Opponents in tower debate dig in

April 09, 1995|By Mary Gail Hare and Kerry O'Rourke | Mary Gail Hare and Kerry O'Rourke,Sun Staff Writers

Carroll County will not back away from its opposition to a telecommunications tower on Hollenberry Road in Sykesville and will not put its antennas on a tower on that conservation-zoned property.

Commissioner W. Benjamin Brown blamed Cellular One, which favors Hollenberry Road for its tower, and the previous board of county commissioners for the problems at the Hollenberry site.

"Cell One is a sinister force with a cocky reputation," said Mr. Brown, who has long opposed towers in residential areas.

"The company's only goal is to catch up with Bell Atlantic in the market," he said.

Cellular One should not have dug in its heels at the location, he said, and should have acknowledged the amount of opposition.

"They need to find another place for their tower. This was more than just a minor NIMBY [not-in-my-backyard] case," Mr. Brown said.

The commissioners have met with all parties involved in the past two months to try to agree on a more suitable site for the tower, he said, but have not been successful.

Cellular One has worked with the county in a search for alternative sites, said Jeffrey Owens, the company's senior manager of real estate.

He reviewed possibilities at Springfield Hospital Center, Raincliffe Industrial Center and the Sykesville-Freedom Volunteer Fire Department.

The alternatives would meet some. but not all. of the telecommunication needs in the Sykesville area, where the hilly terrain frequently causes gaps in cellular communications coverage.

"None of the alternative sites offer the same quality of coverage of the area as Hollenberry Road," said Mr. Owens.

"A tower at any one of the alternatives would have to be higher and much more visible with flashing red lights. There would probably also have to be a second tower to cover the area completely," he added.

Bell Atlantic said last week it would consider building a 250-foot tower on the state-owned Springfield grounds, but only if its competitor also would locate there.

Ed Ryan, Maryland's director of radio services, said the state Department of General Services is preparing requests for proposals for telecommunications vendors interested in using state property for towers.

"It could be a win-win situation for the state and any vendors," said Mr. Ryan.

"The state also needs sites for its communication services," he said.

Mr. Ryan said he has no idea how much interest exists for leasing state land.

Mr. Owens said Cellular One remains committed to Hollenberry Road, the site it selected after an extensive study of the South Carroll area.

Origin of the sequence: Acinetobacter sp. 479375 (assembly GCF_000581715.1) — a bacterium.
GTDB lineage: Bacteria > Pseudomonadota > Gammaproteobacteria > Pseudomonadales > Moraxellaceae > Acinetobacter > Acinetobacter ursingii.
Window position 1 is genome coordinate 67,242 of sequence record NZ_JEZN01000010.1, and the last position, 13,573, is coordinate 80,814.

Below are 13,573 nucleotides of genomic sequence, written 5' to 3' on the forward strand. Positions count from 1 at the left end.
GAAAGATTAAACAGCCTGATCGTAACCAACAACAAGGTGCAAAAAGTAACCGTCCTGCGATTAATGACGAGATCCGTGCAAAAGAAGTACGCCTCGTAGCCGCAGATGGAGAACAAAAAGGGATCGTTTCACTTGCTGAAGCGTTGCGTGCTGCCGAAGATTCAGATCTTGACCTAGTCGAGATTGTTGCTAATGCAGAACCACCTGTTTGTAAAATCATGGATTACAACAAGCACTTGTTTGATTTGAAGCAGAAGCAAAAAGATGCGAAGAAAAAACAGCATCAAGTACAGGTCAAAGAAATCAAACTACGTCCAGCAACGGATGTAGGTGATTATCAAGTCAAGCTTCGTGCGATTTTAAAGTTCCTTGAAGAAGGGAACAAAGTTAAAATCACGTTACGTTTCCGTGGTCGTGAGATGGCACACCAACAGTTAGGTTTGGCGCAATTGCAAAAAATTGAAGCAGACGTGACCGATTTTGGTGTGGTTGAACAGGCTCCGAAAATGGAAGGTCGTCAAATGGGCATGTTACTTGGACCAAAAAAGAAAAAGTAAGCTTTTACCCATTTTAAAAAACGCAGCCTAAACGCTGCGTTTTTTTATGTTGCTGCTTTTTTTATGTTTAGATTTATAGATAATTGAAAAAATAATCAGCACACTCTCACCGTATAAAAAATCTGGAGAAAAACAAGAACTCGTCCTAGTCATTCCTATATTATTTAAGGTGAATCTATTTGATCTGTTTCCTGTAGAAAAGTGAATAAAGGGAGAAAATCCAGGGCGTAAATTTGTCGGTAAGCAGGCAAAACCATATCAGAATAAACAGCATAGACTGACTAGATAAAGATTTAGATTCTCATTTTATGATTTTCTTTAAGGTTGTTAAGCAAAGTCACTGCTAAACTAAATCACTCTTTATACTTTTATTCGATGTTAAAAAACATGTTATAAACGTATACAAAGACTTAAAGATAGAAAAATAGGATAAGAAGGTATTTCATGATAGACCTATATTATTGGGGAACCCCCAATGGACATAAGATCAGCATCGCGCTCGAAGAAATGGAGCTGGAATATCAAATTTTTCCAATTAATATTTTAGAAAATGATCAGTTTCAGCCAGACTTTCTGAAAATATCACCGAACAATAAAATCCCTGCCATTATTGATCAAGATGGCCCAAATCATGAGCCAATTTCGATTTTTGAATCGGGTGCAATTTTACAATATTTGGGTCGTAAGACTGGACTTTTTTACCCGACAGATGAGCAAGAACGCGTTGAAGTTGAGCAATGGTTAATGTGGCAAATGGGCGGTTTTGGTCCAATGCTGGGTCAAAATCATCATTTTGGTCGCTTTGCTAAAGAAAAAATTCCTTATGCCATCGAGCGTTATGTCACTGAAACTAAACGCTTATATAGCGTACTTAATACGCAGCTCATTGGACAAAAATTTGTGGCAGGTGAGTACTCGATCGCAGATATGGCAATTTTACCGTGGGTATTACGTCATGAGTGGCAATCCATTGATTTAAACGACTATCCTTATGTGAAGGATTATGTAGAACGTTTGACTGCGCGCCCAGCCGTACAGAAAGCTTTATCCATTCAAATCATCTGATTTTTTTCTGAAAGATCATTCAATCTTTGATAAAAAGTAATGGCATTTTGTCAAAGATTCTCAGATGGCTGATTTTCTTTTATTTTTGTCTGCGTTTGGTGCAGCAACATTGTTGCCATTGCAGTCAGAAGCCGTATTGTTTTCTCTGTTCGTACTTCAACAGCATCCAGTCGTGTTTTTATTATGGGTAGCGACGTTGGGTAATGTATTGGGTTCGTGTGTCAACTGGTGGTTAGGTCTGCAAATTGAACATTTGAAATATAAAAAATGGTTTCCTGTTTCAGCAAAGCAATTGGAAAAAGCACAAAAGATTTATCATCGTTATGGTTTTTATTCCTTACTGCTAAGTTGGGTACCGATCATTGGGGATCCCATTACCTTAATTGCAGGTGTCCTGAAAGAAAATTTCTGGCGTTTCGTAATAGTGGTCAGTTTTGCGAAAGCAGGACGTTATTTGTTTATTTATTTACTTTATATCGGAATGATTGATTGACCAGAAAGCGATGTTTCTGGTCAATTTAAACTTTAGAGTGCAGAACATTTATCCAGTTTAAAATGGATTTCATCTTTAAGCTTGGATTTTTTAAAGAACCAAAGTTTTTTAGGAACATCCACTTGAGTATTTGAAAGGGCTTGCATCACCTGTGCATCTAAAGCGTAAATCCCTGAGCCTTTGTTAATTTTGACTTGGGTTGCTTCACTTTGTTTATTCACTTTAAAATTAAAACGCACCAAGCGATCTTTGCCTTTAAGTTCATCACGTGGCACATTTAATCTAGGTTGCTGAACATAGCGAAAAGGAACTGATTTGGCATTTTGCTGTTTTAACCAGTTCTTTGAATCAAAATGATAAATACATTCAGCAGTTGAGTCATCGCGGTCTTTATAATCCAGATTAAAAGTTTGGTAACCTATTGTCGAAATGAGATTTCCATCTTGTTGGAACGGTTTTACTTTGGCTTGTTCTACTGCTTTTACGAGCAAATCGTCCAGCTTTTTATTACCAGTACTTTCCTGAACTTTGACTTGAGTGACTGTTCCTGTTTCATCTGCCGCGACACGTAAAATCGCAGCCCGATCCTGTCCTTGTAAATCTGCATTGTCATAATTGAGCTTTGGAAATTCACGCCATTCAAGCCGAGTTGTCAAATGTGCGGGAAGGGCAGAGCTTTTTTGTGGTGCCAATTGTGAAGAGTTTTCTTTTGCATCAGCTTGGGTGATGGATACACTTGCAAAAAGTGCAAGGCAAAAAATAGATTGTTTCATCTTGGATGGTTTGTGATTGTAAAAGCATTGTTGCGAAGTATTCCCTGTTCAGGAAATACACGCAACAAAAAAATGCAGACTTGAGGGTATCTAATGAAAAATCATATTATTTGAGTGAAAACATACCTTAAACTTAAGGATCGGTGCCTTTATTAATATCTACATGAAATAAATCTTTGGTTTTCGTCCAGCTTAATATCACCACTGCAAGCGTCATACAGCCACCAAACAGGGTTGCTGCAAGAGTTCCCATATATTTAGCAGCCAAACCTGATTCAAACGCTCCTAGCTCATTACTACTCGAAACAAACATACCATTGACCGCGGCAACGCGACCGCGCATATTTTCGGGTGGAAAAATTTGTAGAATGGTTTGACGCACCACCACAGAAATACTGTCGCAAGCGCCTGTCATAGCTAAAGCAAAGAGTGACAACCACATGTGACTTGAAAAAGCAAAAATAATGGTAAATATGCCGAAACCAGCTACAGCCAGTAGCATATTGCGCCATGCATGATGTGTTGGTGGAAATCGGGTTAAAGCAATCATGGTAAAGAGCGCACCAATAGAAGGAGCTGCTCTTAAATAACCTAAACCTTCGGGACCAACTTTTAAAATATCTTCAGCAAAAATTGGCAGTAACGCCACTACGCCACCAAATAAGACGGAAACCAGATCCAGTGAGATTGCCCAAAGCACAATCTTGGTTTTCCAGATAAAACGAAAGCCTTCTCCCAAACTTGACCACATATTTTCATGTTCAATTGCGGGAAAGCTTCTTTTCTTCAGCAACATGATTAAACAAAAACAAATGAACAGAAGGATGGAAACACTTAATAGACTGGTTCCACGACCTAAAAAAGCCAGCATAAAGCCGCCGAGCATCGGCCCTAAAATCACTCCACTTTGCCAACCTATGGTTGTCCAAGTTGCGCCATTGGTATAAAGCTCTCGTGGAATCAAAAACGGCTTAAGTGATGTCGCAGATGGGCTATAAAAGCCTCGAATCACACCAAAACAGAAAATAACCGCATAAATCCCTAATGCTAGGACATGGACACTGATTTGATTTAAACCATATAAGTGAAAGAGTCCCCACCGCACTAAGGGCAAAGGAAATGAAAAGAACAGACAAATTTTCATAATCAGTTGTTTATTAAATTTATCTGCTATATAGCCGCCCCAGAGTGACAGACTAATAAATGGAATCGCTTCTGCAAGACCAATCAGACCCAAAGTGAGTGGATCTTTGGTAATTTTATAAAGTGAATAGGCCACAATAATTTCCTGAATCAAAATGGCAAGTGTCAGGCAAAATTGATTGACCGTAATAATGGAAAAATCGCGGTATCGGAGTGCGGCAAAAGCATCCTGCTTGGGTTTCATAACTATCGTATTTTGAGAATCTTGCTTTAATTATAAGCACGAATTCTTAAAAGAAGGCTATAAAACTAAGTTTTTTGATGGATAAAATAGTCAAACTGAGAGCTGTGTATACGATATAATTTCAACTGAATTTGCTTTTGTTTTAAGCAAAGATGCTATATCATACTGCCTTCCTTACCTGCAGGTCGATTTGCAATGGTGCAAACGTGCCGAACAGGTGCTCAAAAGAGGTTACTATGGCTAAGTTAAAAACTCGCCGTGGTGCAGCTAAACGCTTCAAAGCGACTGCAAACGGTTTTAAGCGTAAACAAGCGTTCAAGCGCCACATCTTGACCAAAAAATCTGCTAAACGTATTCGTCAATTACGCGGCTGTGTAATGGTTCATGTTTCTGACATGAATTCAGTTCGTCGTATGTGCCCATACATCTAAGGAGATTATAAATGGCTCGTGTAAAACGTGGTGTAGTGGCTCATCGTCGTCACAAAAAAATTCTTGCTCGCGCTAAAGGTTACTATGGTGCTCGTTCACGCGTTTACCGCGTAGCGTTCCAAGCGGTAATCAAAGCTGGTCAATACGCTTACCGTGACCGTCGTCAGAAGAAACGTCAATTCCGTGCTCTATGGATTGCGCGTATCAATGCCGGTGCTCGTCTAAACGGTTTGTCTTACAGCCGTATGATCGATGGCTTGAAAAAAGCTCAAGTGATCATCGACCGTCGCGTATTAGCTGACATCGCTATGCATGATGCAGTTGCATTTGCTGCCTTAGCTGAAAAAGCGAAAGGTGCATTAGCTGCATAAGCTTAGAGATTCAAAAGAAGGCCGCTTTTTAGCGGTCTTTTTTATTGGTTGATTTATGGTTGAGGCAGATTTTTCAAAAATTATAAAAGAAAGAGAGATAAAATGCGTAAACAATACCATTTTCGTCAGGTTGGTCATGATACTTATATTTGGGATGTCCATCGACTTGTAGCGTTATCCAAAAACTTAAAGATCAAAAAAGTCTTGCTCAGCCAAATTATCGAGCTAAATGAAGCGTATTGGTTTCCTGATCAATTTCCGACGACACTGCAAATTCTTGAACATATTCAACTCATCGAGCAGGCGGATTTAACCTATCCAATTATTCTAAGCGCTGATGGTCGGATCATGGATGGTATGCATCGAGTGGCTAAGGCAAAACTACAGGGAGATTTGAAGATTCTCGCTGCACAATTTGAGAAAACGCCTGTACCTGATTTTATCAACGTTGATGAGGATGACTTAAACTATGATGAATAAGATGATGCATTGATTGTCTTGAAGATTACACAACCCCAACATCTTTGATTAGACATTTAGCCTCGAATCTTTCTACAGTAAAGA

"On Hollenberry Road, the tower could be lower," said Mr. Owens. "The area is sparsely populated, and there are trees to hide the tower. For many technical reasons, the site is the best in the area."

Cellular One is committed to the "fewest number of towers at the lowest heights," he said.

Mr. Brown said the former commissioners, who left office in December, must also share the blame because they should have temporarily stopped zoning hearings on applications for telecommunications towers.

Mr. Brown, while mayor of Westminster, asked the commissioners in December 1993 to institute a 12- to-18-month moratorium to study the tower issue and take comments from residents.

Commissioner Richard T. Yates called the tower "a monstrosity" and said the county became involved in the issue because it has a duty to protect public safety.

If a tower fell, it could injure someone, he said. Houses are within the area in which the tower would fall.

The commissioners issued a one-page statement Friday explaining their position on the Hollenberry Road tower.

Sykesville-area residents have called and sent letters recently asking whether the county's opposition to the tower at that site had weakened, Mr. Brown said.

The commissioners are "fully committed" to going ahead with an appeal, filed in Carroll Circuit Court, of the Board of Zoning Appeals' decision to allow the tower to be built at Hollenberry Road, Mr. Brown said.

Area resident Kathy Blanco-Losada, the town of Sykesville and the commissioners asked the court to hear their appeal.

A trial is scheduled for 10 a.m. April 21 before Judge Luke K. Burns Jr.

Mr. Brown said the county has decided it will not attach any of its antennas for emergency communications to the tower if the judge allows it to be built. West Shore Communications Inc., which would build the structure, had offered the county free space.

In addition to the Circuit Court appeal, Ms. Blanco-Losada and the town of Sykesville have appealed an action on the tower taken by the county Planning Commission in October.

The Planning Commission should have rescinded or reconsidered its vote to approve the site plan for the proposed tower in order to take testimony from the town at the commission's Oct. 18 meeting, Ms. Blanco-Losada said.

A hearing on the appeal is scheduled for 1:30 p.m. April 25 before the zoning board.

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